Theatre, dance and music combined in this abstract presentation.
‘Music is a metaphor for life’ thus said the handout of Samarasya, a recent theatrical presentation on music by T.M. Krishna. Indeed, a wise comparison because music can express all emotions and colors of a human life. The theatrical presentation on the stage at Sir Venkatasubba Rao Concert Hall as a fund raising programme for Seva Sadan was more like a modern play.
A dancing couple with subtle movements introduced the programme starting with the creation of the universe and the genesis of the Vedas. The curtain went up to reveal a group of young dhoti-clad men and they recited the Vedas, the origin of nadha. Injikkudi E.M. Subramanian followed this with a regal mallary in Gambhira Nattai on the nagaswaram and towards the end Krishna joined.
Krishna took up ‘Nada tanum Anisam’ (Tyagaraja, Chitta Ranjani) complemented by Subramanian on the nadaswaram; in the finale both exchanged lively swara sallies.
For the second part, the couple emerged once again to talk on Sakti, the power, the protector and annihilator of the bad and how all of them were rolled in one. They extended it to the power of music and this preface was followed by a dual between Krishna and E. Gayathri on the veena.
Gayathri played thanam in a variety of ragas starting with Purvikalyani in the mandra sthayi, shifted to Sama in the madhyama region picked up by in Krishna in Kanada, Khambodi and the exchanges extended with changing of ragas in quick succession. It culminated in ‘Anandamrutha sagaram’ in Khamas composed by violinist R.K. Shriram Kumar.
The next segment witnessed a discussion hinged on the presence of duality in everything – touching on the aspect of Mohini and how Vishnu enticed even Siva in that form and how every man had the Mohini element in him. The dual elements are inseparable as laya and nadha it was argued. A pallavi presentation by Krishna in Saveri with a full-fledged thani avartanam support from K. Arun Prakash (mridangam), N. Guruprasad (ghatam), Anirudh Athreya (ganjira) and Krishna himself on the konnakkol towards the grand climax.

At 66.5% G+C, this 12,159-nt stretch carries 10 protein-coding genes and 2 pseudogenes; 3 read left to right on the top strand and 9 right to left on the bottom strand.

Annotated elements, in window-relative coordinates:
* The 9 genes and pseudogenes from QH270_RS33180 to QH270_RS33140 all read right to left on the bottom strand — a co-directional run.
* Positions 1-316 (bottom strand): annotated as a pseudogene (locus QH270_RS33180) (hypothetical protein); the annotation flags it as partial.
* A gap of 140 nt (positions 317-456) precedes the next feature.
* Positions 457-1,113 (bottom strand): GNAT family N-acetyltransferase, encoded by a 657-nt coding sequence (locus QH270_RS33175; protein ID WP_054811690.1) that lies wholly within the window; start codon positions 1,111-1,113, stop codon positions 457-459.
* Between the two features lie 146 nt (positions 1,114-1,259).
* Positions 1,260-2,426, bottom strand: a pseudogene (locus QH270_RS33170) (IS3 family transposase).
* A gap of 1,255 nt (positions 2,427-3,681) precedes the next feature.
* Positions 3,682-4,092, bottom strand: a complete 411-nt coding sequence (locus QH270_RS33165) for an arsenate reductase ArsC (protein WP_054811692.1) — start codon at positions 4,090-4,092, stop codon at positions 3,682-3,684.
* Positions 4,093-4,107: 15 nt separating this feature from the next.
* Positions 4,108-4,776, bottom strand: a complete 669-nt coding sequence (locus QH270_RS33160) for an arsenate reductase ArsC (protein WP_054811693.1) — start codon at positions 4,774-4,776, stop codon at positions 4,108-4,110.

The final session saw the narrators speaking of a Chinese parable on love and war where the good and the bad agree to keep the human lives happy with changing seasons. What followed was surprisingly a concert format but Krishna made a medley of ‘Akshaya linga vibo’ of Dikshitar in Sankarabharanam and ‘Janani Ninnuvina’ in Ritigowla by Subbaraya Sastri supported on the violin by R.K. Shriram Kumar. It was meant to highlight the metaphor of Siva-Sakti union, Man in Woman and the coexistence of such dualities.
In his concluding remarks, Krishna informed that he had been pondering over the concept of ‘Samarasya’ through which he wanted to share that the directly opposite characters exist in each one of us. Light and Dark, Man and Woman, Siva and Mohini, Music and Laya and so on.
Well, the duality concept came across through abstract rhetoric. Most of the time, the prelude and the content could only be related by a nebulous link. Even the coexistence of the two diametrically opposing character came through not too powerfully in the compositions. The artists being seasoned performed their part quite well. But will that suffice?
The trend is to visualise and present something fresh, different and novel. Experiments on these lines may create ripples but not revolutions. Krishna’s conventional kutcheris are a lot more vibrant, dynamic and colourful than his new found abstract idiom.
The stage décor and the flashing and changing colours like crimson, orange, monochrome and azure created great visual impact. The sound system was fairly subdued and balanced. Scripted by Sunanda Ragunathan and directed by V. Balakrishnan, the cast included Varun Iyer, Alicia Prarthana, Stephen and Sunananda Ragunathan.